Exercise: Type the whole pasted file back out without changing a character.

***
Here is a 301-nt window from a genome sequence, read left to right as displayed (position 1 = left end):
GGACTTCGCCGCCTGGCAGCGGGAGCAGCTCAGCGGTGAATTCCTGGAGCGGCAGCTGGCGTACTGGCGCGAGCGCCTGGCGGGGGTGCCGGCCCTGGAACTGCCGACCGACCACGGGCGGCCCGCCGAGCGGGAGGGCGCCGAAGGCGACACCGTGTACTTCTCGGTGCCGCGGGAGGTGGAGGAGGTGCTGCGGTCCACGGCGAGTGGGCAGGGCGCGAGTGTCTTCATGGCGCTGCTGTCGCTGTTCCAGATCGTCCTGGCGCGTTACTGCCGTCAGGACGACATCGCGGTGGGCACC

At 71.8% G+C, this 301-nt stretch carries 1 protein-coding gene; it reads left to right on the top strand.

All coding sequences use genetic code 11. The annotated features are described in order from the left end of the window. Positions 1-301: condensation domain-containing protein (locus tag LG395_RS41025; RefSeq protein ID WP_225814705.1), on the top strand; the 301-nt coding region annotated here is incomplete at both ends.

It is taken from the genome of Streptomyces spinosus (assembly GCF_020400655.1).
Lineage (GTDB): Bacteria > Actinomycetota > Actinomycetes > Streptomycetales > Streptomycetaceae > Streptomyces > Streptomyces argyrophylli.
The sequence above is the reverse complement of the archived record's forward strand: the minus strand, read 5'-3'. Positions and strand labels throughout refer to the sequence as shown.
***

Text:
Here is a 301-nt window from a genome sequence, read left to right as displayed (position 1 = left end):
GGACTTCGCCGCCTGGCAGCGGGAGCAGCTCAGCGGTGAATTCCTGGAGCGGCAGCTGGCGTACTGGCGCGAGCGCCTGGCGGGGGTGCCGGCCCTGGAACTGCCGACCGACCACGGGCGGCCCGCCGAGCGGGAGGGCGCCGAAGGCGACACCGTGTACTTCTCGGTGCCGCGGGAGGTGGAGGAGGTGCTGCGGTCCACGGCGAGTGGGCAGGGCGCGAGTGTCTTCATGGCGCTGCTGTCGCTGTTCCAGATCGTCCTGGCGCGTTACTGCCGTCAGGACGACATCGCGGTGGGCACC

At 71.8% G+C, this 301-nt stretch carries 1 protein-coding gene; it reads left to right on the top strand.

All coding sequences use genetic code 11. The annotated features are described in order from the left end of the window. Positions 1-301: condensation domain-containing protein (locus tag LG395_RS41025; RefSeq protein ID WP_225814705.1), on the top strand; the 301-nt coding region annotated here is incomplete at both ends.

It is taken from the genome of Streptomyces spinosus (assembly GCF_020400655.1).
Lineage (GTDB): Bacteria > Actinomycetota > Actinomycetes > Streptomycetales > Streptomycetaceae > Streptomyces > Streptomyces argyrophylli.
The sequence above is the reverse complement of the archived record's forward strand: the minus strand, read 5'-3'. Positions and strand labels throughout refer to the sequence as shown.